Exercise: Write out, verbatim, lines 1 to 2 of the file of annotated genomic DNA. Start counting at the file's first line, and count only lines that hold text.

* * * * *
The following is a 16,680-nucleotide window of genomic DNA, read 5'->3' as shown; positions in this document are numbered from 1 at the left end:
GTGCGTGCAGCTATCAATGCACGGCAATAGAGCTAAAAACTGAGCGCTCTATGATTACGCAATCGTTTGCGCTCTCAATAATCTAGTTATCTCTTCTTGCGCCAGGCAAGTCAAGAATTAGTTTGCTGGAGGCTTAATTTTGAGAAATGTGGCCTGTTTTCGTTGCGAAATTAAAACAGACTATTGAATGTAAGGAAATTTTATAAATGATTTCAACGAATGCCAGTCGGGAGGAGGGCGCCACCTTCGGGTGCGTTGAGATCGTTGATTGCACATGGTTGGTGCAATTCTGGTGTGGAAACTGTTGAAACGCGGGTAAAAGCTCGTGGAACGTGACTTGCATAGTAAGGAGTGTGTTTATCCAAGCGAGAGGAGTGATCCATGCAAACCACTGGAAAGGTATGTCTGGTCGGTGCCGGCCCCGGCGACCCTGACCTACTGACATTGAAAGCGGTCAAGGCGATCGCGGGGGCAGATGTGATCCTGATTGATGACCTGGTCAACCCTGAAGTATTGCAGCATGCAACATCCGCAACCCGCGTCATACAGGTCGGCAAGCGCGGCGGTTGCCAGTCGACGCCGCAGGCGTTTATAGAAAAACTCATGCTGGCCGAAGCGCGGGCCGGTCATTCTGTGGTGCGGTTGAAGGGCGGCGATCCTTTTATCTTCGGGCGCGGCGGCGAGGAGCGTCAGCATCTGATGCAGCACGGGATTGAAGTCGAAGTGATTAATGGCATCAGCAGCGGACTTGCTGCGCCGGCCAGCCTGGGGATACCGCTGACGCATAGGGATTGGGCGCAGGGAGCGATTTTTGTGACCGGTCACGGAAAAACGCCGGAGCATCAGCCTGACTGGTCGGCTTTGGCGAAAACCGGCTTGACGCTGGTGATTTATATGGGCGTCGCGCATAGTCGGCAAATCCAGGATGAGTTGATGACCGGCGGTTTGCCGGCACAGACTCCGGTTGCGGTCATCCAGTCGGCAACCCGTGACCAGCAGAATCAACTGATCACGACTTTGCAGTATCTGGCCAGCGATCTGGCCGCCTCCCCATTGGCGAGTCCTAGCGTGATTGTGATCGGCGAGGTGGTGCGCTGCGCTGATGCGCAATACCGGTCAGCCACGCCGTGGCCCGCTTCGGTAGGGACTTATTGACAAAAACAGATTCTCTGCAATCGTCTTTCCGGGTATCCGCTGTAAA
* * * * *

The following is a 16,680-nucleotide window of genomic DNA, read 5'->3' as shown; positions in this document are numbered from 1 at the left end:
GTGCGTGCAGCTATCAATGCACGGCAATAGAGCTAAAAACTGAGCGCTCTATGATTACGCAATCGTTTGCGCTCTCAATAATCTAGTTATCTCTTCTTGCGCCAGGCAAGTCAAGAATTAGTTTGCTGGAGGCTTAATTTTGAGAAATGTGGCCTGTTTTCGTTGCGAAATTAAAACAGACTATTGAATGTAAGGAAATTTTATAAATGATTTCAACGAATGCCAGTCGGGAGGAGGGCGCCACCTTCGGGTGCGTTGAGATCGTTGATTGCACATGGTTGGTGCAATTCTGGTGTGGAAACTGTTGAAACGCGGGTAAAAGCTCGTGGAACGTGACTTGCATAGTAAGGAGTGTGTTTATCCAAGCGAGAGGAGTGATCCATGCAAACCACTGGAAAGGTATGTCTGGTCGGTGCCGGCCCCGGCGACCCTGACCTACTGACATTGAAAGCGGTCAAGGCGATCGCGGGGGCAGATGTGATCCTGATTGATGACCTGGTCAACCCTGAAGTATTGCAGCATGCAACATCCGCAACCCGCGTCATACAGGTCGGCAAGCGCGGCGGTTGCCAGTCGACGCCGCAGGCGTTTATAGAAAAACTCATGCTGGCCGAAGCGCGGGCCGGTCATTCTGTGGTGCGGTTGAAGGGCGGCGATCCTTTTATCTTCGGGCGCGGCGGCGAGGAGCGTCAGCATCTGATGCAGCACGGGATTGAAGTCGAAGTGATTAATGGCATCAGCAGCGGACTTGCTGCGCCGGCCAGCCTGGGGATACCGCTGACGCATAGGGATTGGGCGCAGGGAGCGATTTTTGTGACCGGTCACGGAAAAACGCCGGAGCATCAGCCTGACTGGTCGGCTTTGGCGAAAACCGGCTTGACGCTGGTGATTTATATGGGCGTCGCGCATAGTCGGCAAATCCAGGATGAGTTGATGACCGGCGGTTTGCCGGCACAGACTCCGGTTGCGGTCATCCAGTCGGCAACCCGTGACCAGCAGAATCAACTGATCACGACTTTGCAGTATCTGGCCAGCGATCTGGCCGCCTCCCCATTGGCGAGTCCTAGCGTGATTGTGATCGGCGAGGTGGTGCGCTGCGCTGATGCGCAATACCGGTCAGCCACGCCGTGGCCCGCTTCGGTAGGGACTTATTGACAAAAACAGATTCTCTGCAATCGTCTTTCCGGGTATCCGCTGTAAA